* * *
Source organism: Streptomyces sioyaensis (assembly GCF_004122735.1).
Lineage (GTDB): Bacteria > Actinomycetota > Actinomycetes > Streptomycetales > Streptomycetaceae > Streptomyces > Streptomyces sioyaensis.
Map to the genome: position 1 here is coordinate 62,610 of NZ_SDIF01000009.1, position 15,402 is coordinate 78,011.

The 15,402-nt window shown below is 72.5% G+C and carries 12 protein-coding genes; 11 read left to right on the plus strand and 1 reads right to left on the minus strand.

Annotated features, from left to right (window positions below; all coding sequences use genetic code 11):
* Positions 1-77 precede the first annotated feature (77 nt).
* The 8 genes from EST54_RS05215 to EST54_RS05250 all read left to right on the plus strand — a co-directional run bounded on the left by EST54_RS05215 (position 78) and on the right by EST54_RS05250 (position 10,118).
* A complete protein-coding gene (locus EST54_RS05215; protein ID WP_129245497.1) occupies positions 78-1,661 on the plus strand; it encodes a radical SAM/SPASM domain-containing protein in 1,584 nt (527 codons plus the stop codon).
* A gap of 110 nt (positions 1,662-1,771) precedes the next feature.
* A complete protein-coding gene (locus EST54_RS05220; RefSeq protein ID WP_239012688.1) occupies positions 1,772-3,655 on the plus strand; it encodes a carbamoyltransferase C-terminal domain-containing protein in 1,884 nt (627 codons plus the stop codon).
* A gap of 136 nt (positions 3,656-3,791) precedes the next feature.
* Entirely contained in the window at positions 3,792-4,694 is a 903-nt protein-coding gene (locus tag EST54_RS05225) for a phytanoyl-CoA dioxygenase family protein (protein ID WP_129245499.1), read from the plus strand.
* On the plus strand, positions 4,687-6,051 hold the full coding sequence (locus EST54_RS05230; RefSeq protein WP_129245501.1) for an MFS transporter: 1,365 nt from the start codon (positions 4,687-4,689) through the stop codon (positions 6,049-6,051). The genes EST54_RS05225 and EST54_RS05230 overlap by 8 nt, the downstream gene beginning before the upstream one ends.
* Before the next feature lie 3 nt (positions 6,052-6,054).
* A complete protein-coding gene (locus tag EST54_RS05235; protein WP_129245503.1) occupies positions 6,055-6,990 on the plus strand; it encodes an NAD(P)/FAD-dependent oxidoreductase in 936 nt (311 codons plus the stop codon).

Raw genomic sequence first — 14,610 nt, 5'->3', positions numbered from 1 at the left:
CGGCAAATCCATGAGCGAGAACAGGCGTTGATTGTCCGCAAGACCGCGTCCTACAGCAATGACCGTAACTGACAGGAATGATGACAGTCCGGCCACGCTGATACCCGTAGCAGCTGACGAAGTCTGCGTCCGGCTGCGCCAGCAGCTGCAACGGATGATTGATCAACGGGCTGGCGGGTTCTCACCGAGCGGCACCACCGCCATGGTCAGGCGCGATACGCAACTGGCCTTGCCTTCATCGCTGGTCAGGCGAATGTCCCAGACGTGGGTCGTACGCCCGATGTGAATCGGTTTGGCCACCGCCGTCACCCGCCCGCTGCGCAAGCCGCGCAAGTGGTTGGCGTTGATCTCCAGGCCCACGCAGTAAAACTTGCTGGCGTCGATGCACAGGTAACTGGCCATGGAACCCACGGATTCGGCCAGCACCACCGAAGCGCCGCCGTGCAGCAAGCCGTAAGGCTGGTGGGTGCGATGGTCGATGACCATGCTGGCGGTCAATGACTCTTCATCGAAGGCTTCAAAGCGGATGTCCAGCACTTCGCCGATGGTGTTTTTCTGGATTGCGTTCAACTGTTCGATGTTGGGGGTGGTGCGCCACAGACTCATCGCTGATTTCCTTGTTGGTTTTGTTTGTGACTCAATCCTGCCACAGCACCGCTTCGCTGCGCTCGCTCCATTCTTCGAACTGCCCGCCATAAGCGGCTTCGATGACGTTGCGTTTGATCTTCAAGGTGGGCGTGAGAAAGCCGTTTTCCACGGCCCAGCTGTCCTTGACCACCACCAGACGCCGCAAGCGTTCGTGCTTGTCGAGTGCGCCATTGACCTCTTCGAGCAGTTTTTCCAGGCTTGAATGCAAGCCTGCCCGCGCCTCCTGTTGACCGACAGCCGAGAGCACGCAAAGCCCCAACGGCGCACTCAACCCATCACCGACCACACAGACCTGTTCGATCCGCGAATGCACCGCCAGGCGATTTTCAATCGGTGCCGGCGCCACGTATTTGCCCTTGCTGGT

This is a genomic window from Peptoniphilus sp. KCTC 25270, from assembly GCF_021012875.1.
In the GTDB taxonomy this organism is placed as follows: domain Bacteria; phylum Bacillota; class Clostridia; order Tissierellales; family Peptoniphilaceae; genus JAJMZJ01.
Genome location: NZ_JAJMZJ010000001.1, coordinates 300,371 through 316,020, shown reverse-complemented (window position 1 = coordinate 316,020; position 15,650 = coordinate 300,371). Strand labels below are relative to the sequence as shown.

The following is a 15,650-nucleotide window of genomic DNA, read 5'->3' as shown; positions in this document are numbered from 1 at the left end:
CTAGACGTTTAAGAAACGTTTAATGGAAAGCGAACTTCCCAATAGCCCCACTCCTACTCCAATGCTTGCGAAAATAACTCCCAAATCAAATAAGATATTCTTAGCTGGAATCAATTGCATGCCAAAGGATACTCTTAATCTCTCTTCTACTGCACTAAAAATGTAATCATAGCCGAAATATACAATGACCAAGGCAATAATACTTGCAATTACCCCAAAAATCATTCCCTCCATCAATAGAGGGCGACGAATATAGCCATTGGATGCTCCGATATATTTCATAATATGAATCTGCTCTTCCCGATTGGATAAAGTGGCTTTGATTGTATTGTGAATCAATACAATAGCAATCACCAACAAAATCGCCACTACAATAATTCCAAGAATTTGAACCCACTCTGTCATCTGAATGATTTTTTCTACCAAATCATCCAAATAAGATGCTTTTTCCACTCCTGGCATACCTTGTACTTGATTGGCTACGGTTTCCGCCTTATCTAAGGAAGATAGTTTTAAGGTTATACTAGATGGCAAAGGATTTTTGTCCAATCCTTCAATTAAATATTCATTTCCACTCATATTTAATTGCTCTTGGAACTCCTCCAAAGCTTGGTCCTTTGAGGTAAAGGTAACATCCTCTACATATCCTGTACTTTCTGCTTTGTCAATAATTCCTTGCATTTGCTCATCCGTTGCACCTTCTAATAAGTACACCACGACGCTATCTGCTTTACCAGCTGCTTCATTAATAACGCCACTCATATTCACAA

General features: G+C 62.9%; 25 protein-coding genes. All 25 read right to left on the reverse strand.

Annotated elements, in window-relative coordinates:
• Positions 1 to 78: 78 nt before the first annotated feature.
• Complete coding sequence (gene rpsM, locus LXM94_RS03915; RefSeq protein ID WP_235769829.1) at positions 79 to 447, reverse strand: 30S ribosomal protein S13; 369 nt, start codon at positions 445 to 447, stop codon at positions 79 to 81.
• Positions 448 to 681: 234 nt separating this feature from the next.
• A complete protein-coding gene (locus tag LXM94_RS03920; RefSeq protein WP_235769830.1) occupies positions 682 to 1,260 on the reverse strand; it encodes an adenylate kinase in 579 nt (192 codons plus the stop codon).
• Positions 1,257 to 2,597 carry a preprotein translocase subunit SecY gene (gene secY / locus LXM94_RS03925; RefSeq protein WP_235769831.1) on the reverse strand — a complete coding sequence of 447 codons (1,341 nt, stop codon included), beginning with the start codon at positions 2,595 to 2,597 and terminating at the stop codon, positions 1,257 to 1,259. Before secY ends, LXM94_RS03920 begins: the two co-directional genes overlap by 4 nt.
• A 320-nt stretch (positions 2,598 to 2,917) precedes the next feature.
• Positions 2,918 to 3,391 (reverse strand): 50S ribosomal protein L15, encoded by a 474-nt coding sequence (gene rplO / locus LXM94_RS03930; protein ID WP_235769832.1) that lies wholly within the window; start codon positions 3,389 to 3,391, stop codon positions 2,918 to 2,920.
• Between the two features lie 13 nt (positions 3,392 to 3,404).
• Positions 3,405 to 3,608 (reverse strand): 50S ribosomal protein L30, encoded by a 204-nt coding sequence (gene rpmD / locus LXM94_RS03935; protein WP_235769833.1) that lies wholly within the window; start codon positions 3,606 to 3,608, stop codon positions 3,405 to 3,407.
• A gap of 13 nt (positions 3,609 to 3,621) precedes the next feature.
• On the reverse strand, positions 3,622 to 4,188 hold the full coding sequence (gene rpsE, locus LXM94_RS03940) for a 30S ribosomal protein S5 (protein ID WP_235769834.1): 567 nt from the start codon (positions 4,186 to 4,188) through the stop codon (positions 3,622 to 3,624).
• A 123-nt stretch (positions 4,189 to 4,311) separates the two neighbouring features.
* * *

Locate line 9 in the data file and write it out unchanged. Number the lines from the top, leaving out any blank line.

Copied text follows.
* A gap of 110 nt (positions 1,662-1,771) precedes the next feature.